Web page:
Standing or running water can also strip corn plants of nutrients, such as nitrogen, which is a mobile nutrient. Standing water can cause nitrogen to leach into the soil, unused by the plant, and running water can carry nitrogen off the field as it flows.
Delays have affected the markets as well, with large fluctuations in corn futures.
"Grain markets have moved higher," K-State agricultural economist Dan O'Brien said June 7. "I think they are still digesting right now, seeing what damage could be done to the crop."
December corn closed at $4.43 and three quarters June 7. It hit a high point at $4.54 May 29 and a low May 13 at $3.63 and three quarters.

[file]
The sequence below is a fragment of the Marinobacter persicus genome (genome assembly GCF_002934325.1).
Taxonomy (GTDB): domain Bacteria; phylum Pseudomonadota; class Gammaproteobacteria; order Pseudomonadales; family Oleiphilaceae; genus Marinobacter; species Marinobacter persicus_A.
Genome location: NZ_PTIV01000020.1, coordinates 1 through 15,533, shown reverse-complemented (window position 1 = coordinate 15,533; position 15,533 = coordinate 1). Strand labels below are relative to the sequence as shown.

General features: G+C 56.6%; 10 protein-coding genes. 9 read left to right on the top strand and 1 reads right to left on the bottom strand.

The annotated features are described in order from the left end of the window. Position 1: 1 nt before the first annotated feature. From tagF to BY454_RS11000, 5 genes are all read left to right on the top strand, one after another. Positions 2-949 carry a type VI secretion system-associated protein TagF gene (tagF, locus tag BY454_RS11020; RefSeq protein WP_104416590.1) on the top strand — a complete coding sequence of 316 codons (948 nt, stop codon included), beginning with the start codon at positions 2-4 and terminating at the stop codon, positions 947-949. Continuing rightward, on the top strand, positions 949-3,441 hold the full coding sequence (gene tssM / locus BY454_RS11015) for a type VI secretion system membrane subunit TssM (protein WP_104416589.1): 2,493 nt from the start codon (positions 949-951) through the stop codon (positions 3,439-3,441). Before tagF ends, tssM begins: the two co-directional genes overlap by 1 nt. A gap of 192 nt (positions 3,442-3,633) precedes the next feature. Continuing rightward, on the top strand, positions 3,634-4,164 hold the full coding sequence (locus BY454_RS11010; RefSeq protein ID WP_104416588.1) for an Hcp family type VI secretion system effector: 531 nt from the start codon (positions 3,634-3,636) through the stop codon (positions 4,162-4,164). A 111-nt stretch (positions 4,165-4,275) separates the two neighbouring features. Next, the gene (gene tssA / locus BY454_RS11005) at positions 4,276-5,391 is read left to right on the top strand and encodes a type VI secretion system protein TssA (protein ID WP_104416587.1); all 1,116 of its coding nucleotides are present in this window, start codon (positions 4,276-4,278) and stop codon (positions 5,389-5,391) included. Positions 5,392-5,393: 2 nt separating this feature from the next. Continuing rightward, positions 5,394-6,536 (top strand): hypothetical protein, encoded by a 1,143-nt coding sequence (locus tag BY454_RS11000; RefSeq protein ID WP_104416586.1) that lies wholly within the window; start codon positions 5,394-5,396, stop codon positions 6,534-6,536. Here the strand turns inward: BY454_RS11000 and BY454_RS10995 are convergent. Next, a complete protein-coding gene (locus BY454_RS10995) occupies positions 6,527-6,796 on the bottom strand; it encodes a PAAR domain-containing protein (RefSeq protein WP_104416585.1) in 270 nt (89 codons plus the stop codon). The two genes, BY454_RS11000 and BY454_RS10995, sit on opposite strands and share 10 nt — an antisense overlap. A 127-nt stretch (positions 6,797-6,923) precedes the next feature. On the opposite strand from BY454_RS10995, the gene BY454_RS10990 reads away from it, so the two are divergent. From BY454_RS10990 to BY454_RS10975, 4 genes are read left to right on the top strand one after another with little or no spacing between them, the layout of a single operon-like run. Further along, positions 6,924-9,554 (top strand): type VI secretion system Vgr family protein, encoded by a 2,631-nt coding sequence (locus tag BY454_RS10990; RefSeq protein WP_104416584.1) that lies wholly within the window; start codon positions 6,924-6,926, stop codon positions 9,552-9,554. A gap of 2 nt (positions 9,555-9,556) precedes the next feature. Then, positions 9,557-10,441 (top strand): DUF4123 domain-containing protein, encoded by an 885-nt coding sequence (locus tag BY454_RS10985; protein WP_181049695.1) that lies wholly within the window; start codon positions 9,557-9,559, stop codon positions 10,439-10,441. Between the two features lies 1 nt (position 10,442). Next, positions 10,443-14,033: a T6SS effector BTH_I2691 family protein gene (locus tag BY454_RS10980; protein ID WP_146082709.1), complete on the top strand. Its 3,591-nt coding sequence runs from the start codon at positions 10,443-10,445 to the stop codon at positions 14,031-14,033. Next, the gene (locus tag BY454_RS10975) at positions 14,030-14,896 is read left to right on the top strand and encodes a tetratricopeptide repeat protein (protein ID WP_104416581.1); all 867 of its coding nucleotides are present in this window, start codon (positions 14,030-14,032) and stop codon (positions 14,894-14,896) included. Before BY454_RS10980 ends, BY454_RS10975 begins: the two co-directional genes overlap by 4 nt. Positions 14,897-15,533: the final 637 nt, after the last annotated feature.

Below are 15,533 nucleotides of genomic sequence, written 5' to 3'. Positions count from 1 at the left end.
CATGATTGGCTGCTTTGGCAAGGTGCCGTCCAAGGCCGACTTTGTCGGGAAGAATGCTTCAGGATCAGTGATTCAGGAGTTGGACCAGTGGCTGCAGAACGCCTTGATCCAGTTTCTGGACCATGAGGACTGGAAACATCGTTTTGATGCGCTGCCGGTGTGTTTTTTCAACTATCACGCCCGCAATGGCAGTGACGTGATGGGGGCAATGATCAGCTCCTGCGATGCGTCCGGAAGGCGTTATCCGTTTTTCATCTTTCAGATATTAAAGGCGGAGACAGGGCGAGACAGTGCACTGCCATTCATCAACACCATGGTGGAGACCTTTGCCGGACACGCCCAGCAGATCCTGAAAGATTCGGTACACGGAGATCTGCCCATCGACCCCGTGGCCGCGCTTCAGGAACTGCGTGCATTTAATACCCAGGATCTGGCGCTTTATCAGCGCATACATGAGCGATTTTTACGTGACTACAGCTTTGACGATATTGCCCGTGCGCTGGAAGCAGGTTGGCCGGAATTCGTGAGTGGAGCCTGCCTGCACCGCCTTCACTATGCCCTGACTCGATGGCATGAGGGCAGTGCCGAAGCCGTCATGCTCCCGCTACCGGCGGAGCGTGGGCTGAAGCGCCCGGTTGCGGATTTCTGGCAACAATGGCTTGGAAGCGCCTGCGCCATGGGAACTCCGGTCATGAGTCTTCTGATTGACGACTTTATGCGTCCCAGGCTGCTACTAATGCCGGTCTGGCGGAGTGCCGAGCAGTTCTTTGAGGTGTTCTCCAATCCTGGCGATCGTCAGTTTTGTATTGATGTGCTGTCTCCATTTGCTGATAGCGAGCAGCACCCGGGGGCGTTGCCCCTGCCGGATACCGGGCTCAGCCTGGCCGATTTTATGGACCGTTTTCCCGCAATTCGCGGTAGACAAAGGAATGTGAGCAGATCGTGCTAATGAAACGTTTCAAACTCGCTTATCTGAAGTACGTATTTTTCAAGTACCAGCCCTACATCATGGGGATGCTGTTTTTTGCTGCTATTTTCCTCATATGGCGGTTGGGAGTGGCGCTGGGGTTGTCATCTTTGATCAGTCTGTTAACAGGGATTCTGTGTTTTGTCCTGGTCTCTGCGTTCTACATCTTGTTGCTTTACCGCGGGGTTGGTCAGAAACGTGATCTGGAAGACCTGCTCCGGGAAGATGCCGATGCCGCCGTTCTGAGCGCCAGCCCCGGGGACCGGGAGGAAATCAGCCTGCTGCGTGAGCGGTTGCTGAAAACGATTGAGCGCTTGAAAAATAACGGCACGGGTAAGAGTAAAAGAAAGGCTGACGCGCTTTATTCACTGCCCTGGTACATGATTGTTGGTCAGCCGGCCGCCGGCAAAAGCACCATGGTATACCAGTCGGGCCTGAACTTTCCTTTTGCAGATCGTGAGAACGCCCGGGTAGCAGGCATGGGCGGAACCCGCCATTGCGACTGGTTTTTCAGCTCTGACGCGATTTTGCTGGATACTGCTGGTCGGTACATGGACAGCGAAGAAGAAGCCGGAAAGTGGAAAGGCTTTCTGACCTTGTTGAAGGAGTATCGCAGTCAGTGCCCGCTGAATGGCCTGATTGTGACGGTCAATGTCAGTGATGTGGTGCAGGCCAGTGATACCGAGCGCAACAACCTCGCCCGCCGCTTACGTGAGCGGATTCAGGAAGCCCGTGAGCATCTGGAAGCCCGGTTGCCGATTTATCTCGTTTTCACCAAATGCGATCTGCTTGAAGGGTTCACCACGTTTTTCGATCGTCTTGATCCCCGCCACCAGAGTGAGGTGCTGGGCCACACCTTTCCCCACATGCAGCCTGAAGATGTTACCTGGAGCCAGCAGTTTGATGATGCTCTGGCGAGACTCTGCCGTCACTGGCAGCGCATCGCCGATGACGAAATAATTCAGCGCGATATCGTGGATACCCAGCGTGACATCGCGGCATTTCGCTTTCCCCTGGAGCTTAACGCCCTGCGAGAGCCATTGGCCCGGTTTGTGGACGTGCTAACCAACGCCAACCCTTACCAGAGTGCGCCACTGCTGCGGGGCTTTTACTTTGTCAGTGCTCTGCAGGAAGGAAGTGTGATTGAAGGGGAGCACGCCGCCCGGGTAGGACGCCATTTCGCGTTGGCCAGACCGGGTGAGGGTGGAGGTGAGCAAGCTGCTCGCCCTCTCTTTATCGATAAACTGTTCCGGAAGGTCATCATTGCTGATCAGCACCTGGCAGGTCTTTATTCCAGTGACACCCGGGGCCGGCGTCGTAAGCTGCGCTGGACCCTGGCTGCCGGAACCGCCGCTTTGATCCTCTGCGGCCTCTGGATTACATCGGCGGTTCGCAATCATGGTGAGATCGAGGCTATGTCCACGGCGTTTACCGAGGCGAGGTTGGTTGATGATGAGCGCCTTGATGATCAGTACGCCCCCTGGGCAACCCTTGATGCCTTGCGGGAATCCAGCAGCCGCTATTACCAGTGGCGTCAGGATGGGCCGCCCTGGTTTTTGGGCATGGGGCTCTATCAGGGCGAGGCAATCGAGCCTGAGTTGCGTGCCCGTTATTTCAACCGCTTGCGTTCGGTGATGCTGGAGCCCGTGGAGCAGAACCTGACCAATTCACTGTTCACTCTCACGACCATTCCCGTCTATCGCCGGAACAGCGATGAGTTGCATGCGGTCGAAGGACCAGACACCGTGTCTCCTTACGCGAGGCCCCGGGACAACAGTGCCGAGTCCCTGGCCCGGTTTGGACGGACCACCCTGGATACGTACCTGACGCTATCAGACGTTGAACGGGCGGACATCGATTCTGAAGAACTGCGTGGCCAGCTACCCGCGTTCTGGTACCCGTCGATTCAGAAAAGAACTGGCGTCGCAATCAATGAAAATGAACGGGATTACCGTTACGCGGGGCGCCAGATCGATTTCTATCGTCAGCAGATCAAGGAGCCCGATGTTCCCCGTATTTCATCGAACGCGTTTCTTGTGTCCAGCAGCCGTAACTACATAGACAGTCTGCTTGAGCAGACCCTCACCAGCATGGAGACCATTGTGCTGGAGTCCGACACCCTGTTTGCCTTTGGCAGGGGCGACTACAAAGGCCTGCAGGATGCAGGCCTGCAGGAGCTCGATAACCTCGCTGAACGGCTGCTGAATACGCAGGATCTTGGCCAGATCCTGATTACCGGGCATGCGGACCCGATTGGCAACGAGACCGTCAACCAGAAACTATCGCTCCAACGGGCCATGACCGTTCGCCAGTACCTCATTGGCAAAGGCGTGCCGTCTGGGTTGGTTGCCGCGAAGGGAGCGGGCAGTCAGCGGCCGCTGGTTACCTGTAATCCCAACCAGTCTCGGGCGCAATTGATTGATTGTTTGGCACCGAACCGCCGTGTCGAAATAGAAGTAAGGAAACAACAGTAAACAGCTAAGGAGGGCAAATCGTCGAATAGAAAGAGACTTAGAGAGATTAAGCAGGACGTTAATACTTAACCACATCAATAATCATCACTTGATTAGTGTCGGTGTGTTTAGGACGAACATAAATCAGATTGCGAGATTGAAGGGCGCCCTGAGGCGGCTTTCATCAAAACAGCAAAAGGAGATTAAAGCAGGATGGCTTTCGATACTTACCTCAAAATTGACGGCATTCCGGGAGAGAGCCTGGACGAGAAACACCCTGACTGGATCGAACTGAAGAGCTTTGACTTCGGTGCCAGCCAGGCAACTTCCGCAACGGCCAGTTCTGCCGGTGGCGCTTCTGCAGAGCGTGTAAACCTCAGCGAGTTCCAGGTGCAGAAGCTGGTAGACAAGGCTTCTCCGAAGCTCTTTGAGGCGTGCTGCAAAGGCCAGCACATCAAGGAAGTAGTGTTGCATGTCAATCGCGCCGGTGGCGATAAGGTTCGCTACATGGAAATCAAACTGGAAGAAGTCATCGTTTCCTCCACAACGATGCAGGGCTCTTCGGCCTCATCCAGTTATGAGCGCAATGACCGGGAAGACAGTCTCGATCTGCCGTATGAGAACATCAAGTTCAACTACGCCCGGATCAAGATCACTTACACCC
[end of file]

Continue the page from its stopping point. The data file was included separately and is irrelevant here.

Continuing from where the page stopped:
"So it's been very volatile," O'Brien said. "That's about an 85 or 90 cent move, and there's still uncertainty about where it will go."
That uncertainty and market shifts have been heavily influenced by delays in planting, washout and more. Trade issues and early rains had a negative impact on the market, but pessimism about shorter crop production had taken over the market, O'Brien said.
He added that similar things may happen in other markets, but determination for acres on other competitive crops was not as far along in early June.
• Soybeans planted was 84 percent, behind 97 last year and 90 average.
• Emerged was 68 percent, well behind 90 last year, and behind 78 average.
• Soybean condition rated 4 percent very poor, 9 poor, 44 fair, 39 good and 4 excellent.